Benefit Corporations Redefine Business As Usual
Solar panels were once just a way for Brennan to lessen his damage on the environment. Now through the company Open Neighborhoods Community Solar, he’s bringing the same options to hundreds of Los Angeles residents.
Not just solar panels, but affordable solar energy—a concept attracting neighborhoods from Santa Monica to Hollywood to alternative ways of generating power.
“I think we just came in as a different kind of a voice,” said Brennan. “We really represent the neighborhood and that's driven us to be more focused on community-wide solar solutions for anyone who has an electric bill.”
When Open Neighborhoods launched in 2009, Brennan realized the business brought benefits to both the public and the environment, but at the same time it asked for considerable amounts of money from people.
"I've done non-profit work and this to me didn't exactly feel like that,” said Brennan. “There's an awareness that we're asking people to do the right thing, but we're also asking them to write checks for solar systems—that's not a non-profit thing.”
As the solar industry continues to grow, Open Neighborhood is a part of a much larger movement.
Today, there are over 500 benefit corporations in 60 different industries. They offer everything from consumer goods to information services, with intentions to maximize social and environmental success.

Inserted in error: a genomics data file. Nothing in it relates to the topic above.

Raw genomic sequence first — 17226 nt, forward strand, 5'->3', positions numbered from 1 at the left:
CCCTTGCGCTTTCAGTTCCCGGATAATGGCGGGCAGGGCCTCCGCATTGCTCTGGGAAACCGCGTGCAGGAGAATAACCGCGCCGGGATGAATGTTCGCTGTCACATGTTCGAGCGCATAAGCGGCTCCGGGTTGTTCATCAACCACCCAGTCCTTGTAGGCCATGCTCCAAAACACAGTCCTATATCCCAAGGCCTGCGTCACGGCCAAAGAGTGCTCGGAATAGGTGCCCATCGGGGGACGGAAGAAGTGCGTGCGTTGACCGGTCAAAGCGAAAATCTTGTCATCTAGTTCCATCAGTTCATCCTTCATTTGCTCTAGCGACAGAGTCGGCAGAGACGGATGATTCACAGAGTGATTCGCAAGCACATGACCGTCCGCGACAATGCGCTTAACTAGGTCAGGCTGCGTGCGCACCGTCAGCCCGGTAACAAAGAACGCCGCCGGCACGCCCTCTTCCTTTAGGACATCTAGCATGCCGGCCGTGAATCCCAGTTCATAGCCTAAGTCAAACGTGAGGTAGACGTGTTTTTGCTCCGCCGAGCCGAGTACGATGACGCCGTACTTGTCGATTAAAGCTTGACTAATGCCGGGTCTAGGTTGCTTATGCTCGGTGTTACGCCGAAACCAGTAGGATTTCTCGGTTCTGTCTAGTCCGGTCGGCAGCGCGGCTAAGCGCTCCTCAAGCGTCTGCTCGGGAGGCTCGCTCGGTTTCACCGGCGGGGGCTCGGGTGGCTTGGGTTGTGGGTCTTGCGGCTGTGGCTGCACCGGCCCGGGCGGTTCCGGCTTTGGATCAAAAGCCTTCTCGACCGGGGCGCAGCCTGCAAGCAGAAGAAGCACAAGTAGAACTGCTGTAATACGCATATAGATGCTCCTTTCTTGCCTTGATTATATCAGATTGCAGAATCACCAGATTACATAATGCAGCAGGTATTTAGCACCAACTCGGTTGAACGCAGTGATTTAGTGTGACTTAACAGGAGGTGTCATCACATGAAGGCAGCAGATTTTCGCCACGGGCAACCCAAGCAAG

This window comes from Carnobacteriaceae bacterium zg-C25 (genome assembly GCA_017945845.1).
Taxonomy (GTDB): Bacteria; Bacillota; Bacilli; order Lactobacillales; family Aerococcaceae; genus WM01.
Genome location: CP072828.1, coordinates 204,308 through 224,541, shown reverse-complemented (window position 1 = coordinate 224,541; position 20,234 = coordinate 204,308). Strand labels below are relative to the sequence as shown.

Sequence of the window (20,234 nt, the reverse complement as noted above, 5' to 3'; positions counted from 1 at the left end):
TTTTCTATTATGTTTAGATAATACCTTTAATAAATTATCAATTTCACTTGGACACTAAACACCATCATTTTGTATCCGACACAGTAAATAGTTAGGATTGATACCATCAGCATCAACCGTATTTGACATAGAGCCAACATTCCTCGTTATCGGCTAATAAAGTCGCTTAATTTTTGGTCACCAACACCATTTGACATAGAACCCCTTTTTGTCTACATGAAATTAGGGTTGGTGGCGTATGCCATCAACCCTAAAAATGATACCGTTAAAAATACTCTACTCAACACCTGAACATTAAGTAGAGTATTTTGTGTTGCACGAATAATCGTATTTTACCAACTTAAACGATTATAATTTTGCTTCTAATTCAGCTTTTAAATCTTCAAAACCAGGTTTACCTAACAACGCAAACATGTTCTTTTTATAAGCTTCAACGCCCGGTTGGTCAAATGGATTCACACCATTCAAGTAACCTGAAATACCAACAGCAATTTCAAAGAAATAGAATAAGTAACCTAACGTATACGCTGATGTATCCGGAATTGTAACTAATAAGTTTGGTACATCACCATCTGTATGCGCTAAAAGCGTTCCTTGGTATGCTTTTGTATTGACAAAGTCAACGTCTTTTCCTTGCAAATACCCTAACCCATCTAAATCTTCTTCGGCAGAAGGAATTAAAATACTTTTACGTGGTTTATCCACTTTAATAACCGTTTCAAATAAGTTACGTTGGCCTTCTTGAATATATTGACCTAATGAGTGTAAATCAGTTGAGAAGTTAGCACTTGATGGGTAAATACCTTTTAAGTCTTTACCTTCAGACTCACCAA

On Jan. 1 of this year, California became the seventh state to offer legal protection to these relatively new corporations—joining Vermont, New Jersey, Maryland, Virginia, Hawaii, and most recently New York.
California corporate law previously required that businesses act with concern to shareholders over all other groups. The new legislation shields for-profit companies from shareholder lawsuits and allows them to do environmental or social work without being forced into the structure of a non-profit.
“I think the benefit corporation policy is something really needed in every single state,” said Dermot Hikisch, director of community development at B Lab, a non-profit that promotes the business model.
“We're working in Canada to pass something on a national level, so it has a global relevance as well,” he said.
According to the B Lab 2011 annual report, the number of certified benefit corporations went from 125 in 2008 to 212 in 2009, and grew 75 percent in 2010 to reach a total of 370. Now the website lists 517 benefit corporations worldwide.
When Brennan started researching the other businesses on the B Lab website, he realized just how seamlessly Open Neighborhoods fit the benefit corporation fabric.
The company he co-founded with partner John Ayers qualified on many levels because of the multiple projects that benefit their community and customers. Open Neighborhoods actually started as a social media site for Mar Vista and then expanded into a program connecting neighborhoods to affordable Wi-Fi options. Now in its third venture, they bring those same communities discounted solar.